February 10, 2016

Bold Nebraska asserts TransCanada is misleading on protests (AUDIO)

Bold Nebraska fires back, accusing TransCanada of misrepresenting its protest against the proposed Keystone XL pipeline.

Bold Nebraska’s Jane Kleeb objects to the accusations leveled against Bold Nebraska by TransCanada spokesman Shawn Howard during Drive Time Lincoln on Nebraska Radio Network affiliate KLIN.

“He uses words like ridiculous or they use ‘misleading’ or they say things like that we’re saying things that are over the top, but they never really give us specifics,” Kleeb tells Drive Time Lincoln host Kevin Thomas.

Howard defended TransCanada for warning law enforcement that the tactics of opponents might well cross the line and that anti-terrorist laws could be used against the most extreme.

“The longer this goes on, the more ridiculous some of the claims from opponents of this project become,” Howard stated on the show.

Bold Nebraska, the most vocal opponent of Keystone XL in Nebraska, obtained TransCanada documents from the Nebraska State Patrol through a Freedom of Information Act request. Bold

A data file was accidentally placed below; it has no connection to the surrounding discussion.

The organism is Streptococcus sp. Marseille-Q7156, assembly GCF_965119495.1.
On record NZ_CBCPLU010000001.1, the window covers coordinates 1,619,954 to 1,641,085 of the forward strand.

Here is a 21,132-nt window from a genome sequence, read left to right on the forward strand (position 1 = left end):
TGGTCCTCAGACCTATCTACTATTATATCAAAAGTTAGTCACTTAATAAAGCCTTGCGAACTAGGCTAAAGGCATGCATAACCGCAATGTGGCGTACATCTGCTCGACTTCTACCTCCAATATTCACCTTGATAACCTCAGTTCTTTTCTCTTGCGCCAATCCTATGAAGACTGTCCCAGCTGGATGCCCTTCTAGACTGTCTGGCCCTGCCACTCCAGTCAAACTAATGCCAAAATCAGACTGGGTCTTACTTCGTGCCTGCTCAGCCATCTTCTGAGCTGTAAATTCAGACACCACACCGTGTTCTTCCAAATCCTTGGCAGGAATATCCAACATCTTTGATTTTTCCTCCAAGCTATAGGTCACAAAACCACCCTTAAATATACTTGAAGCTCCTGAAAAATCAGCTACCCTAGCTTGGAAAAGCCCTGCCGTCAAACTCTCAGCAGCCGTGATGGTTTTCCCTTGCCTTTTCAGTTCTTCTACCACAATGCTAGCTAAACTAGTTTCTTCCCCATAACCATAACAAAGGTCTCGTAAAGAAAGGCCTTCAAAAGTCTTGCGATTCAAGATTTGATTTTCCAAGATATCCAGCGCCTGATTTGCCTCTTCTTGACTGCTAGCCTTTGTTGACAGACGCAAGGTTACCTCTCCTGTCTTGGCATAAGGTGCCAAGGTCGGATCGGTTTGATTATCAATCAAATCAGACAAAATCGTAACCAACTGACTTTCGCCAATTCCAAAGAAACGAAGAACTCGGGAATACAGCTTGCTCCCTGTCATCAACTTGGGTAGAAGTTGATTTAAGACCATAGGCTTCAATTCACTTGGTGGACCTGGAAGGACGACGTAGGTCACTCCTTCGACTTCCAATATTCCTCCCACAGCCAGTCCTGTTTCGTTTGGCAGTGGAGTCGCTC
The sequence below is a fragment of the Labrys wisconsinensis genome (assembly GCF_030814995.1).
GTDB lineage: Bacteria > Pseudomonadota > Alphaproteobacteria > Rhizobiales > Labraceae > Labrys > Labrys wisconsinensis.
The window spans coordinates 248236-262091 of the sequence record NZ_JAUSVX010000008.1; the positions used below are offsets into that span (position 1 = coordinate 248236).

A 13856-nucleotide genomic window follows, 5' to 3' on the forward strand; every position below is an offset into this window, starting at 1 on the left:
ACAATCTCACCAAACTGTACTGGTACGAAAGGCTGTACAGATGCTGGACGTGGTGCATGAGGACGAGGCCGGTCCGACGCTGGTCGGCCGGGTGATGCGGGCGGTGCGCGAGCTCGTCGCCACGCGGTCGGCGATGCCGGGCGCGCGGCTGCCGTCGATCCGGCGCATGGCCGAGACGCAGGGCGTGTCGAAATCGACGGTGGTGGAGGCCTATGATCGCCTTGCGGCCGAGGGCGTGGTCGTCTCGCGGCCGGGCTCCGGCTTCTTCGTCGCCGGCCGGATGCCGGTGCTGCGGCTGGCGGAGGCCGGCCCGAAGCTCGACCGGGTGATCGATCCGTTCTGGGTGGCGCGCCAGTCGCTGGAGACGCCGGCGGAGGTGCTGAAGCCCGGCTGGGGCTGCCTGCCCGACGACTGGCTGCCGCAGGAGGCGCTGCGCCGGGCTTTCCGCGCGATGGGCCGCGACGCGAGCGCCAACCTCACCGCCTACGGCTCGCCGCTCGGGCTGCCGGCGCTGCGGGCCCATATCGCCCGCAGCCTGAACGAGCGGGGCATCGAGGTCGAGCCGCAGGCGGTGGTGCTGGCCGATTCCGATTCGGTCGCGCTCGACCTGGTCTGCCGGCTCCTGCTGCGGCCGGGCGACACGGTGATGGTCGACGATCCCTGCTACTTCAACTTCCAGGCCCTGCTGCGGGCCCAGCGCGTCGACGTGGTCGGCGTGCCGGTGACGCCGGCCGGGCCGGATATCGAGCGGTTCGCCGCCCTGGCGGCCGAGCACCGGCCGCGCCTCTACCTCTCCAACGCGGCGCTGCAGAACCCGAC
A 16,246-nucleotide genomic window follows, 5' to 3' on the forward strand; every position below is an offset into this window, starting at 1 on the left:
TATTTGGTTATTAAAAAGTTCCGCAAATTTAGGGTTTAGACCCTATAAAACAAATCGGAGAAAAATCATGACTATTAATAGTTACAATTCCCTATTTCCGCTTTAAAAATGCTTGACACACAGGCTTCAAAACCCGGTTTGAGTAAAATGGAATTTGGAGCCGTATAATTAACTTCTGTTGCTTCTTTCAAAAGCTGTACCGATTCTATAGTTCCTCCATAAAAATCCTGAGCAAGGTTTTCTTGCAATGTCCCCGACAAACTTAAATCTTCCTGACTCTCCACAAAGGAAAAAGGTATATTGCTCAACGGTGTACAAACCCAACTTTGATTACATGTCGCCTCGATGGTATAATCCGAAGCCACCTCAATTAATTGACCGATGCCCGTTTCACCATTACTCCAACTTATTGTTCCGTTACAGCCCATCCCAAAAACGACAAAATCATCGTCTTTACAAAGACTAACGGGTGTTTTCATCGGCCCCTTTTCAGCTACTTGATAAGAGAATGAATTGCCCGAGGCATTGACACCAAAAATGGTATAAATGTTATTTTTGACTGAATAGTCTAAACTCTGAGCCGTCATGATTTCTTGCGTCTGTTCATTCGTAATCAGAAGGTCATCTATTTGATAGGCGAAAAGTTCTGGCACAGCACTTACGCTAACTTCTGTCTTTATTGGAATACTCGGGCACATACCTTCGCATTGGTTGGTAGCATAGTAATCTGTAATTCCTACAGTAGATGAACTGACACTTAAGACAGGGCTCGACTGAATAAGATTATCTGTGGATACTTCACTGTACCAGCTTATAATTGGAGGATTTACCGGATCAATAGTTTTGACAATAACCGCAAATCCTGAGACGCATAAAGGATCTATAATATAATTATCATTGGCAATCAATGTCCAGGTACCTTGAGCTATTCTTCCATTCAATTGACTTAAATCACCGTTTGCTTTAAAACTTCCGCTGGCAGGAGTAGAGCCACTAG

Nebraska claims it was “alarmed” that TransCanada suggested law enforcement could use “anti-terrorism laws” against protestors during security briefings with the patrol and others.

Bold Nebraska characterizes its protests as peaceful and lawful, though Kleeb acknowledges the group would use civil disobedience.

Howard pointed to the protests being made along the southern route of Keystone XL, the route from Cushing, Oklahoma to oil refineries along the Gulf Coast in Texas. The so-called Tar Sands Blockade has used a few extreme measures to halt construction.

Kleeb rejects the methods employed by the Tar Sands Blockade.

“We do not ever, ever plan to be violent, at all,” Kleeb pledges. “Will we engage in civil disobedience? Yes. Meaning, will we lock arm as bulldozers try to come across our state line? Yes, because we feel that deeply.”

President Barack Obama has yet to make a decision on Keystone XL. TransCanada requires a presidential permit to cross the Canadian-United States border to construct the full, $7 billion, 1,700 miles Keystone XL pipeline.

Click here to read previous story.

Kevin Thomas, KLIN, contributed to this report.

AUDIO: Brent Martin reports [:40]

AUDIO: Kevin Thomas interviews Jane Kleeb on Drive Time Lincoln. [14:45]

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